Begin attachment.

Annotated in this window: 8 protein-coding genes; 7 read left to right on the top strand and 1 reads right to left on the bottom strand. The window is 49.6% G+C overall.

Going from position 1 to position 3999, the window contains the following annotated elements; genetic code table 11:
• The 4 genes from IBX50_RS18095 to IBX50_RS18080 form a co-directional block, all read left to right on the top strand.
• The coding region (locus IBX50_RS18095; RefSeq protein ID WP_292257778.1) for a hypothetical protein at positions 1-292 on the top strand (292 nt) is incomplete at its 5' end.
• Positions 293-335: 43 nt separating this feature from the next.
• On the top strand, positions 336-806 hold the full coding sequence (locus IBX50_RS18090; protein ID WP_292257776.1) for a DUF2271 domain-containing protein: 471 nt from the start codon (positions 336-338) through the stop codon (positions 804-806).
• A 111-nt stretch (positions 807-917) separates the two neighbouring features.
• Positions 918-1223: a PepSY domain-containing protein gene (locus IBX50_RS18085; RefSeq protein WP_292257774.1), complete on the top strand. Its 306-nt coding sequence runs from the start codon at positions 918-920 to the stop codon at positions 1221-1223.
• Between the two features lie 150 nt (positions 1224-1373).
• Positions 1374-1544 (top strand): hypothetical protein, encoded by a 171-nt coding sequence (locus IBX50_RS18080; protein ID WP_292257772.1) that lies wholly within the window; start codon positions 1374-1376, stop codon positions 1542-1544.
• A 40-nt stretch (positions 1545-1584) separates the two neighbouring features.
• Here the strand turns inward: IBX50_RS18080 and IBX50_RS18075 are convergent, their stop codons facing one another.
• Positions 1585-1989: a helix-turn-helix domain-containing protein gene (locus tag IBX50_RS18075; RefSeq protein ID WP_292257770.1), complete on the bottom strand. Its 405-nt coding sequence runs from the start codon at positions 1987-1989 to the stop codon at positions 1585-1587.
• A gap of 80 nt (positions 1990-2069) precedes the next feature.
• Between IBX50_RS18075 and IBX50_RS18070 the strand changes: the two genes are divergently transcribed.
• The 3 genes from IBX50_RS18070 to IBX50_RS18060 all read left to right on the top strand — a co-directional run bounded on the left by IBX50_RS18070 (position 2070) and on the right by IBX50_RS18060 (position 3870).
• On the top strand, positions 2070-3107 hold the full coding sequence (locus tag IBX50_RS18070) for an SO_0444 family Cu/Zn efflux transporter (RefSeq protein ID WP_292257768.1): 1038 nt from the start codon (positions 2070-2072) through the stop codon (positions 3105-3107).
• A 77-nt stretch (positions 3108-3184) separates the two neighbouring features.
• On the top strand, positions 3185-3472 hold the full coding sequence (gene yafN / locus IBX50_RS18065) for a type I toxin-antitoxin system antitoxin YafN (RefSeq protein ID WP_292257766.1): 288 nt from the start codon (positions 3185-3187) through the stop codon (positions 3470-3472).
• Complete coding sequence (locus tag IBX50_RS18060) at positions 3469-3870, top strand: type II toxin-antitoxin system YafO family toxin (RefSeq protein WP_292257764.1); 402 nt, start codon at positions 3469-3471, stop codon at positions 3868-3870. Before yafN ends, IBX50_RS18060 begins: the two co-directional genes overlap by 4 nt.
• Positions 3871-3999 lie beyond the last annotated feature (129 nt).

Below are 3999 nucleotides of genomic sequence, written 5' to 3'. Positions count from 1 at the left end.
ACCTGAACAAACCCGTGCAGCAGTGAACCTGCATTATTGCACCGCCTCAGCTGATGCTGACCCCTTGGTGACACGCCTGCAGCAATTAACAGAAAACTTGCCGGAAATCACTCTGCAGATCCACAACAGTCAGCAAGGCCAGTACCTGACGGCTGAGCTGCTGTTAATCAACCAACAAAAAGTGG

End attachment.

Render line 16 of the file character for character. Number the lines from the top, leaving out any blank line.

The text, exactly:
• The 3 genes from IBX50_RS18070 to IBX50_RS18060 all read left to right on the top strand — a co-directional run bounded on the left by IBX50_RS18070 (position 2070) and on the right by IBX50_RS18060 (position 3870).